This post is dedicated to my friend, Richard – an architect who hosted me in Amsterdam and taught me what I know about making well-used spaces.
When it comes to buildings and landscapes, I’m a firm believer that success in design can be measured in large part by how much people use what’s built. For instance, if you see a wall of decks on an apartment building, and almost no furniture on them, they’re bad decks, no matter how pretty. I see this all the time with north-facing decks and ones with see-through railings that leave you feeling overly exposed to passers-by. When I see decks filled with furniture, people, and plants, I know something’s working well.
This beautiful, tiny park in the south of Amsterdam had some cool steel chairs anchored to the paved walkway. They caught my eye. Cold, unpainted steel is hard to sit on for long, though, and since these chairs could not be moved they only allowed people to gather in a set way. I saw very few people sit on these chairs during my three days in this neighborhood, except in the late afternoon when the seats had been warmed by the facing sun.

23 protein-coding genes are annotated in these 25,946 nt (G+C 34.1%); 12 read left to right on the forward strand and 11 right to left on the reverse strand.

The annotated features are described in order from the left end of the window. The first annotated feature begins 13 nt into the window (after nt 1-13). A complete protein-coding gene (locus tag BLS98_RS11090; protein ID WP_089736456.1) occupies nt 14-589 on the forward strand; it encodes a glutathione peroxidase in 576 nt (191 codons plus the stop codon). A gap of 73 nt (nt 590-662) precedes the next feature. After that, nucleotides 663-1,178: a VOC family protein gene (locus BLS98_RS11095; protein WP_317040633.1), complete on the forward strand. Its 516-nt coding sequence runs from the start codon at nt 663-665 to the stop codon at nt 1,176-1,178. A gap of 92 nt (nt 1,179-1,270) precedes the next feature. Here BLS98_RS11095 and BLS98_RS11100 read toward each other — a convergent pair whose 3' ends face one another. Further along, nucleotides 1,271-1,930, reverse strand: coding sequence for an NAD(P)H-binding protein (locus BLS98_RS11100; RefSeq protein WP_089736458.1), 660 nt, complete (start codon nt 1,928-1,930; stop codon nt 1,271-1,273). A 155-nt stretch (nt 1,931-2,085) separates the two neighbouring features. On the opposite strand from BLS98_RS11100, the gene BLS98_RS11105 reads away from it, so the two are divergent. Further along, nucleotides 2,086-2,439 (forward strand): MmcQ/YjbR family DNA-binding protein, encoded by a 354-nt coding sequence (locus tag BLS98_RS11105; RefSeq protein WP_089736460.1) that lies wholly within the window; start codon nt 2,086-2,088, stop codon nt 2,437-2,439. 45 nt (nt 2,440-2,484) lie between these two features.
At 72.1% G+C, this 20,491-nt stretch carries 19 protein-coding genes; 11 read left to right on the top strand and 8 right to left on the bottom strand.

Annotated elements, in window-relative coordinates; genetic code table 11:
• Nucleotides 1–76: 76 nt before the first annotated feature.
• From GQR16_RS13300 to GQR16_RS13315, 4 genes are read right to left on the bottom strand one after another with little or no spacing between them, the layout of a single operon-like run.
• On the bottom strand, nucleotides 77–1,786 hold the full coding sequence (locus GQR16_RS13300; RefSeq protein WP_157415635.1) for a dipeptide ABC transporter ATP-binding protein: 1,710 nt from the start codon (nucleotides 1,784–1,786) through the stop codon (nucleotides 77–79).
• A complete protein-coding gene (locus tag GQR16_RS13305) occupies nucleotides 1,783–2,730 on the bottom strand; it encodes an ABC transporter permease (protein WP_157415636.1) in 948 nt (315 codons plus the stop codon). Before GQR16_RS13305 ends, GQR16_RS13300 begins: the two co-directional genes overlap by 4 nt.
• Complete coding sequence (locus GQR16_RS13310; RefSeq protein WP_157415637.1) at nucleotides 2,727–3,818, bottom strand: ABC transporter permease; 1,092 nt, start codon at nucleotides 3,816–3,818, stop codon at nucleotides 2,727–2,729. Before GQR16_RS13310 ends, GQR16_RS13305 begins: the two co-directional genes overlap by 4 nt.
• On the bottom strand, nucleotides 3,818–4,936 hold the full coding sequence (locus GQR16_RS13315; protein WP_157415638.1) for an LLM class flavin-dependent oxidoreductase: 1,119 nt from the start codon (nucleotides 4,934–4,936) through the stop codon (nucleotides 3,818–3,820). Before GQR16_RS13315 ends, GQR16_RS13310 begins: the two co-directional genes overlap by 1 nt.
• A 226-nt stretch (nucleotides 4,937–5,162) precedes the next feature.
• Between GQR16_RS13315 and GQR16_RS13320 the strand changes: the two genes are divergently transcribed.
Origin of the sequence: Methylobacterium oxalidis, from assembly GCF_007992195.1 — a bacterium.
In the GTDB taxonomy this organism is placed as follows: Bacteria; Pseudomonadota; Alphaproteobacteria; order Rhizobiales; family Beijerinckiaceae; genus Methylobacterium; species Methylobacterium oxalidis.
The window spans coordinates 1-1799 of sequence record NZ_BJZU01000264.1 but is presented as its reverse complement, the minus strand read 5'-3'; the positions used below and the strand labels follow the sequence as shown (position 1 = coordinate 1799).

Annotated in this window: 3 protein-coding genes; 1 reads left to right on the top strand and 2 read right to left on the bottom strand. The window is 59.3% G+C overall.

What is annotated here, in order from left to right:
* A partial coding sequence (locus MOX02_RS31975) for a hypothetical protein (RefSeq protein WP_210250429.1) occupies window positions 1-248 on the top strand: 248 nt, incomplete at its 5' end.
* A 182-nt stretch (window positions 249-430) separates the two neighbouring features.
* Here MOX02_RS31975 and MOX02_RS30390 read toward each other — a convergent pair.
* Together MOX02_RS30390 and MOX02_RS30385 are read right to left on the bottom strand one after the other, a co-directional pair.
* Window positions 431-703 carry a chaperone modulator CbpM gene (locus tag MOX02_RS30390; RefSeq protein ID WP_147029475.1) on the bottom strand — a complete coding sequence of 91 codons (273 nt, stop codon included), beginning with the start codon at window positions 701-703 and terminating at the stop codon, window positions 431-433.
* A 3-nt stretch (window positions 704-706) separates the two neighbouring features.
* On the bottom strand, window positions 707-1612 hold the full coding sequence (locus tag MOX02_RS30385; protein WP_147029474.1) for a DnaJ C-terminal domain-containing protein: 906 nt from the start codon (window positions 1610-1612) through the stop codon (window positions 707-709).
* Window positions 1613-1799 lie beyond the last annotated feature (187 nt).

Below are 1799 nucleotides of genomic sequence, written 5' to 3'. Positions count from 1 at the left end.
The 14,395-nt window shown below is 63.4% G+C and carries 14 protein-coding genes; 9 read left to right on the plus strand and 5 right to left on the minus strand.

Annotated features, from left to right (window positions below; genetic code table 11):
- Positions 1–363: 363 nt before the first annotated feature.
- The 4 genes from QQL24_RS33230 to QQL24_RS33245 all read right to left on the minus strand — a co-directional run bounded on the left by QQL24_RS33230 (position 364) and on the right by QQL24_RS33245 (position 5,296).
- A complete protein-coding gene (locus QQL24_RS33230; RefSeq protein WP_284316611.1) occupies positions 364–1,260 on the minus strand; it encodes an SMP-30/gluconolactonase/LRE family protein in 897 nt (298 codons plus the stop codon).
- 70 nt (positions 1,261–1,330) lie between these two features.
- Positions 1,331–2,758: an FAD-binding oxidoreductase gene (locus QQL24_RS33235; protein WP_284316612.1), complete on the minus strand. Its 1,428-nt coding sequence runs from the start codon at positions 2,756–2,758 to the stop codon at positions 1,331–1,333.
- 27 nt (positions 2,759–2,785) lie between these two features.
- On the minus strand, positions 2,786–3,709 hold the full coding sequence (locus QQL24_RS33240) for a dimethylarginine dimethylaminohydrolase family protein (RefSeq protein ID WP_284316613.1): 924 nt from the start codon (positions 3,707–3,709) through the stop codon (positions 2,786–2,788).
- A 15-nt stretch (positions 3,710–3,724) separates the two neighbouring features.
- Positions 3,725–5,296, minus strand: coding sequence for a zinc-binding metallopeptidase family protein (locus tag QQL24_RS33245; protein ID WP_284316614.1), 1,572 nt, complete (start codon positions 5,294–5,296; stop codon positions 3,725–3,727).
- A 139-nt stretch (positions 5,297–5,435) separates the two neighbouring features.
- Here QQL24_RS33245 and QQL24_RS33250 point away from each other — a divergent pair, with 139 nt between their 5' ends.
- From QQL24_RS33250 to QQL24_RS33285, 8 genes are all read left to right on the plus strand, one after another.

What fascinated me was to see how much more people used the surrounding stone walls as benches. These were friendly to groups of any number and arrangement (like a round table), and people really gathered in the concave curves of the walls.
I think these steel chairs would have been used a lot more if they acknowledged the walls as benches by facing them. Then they would complete seating circles, inviting friends to gather ’round.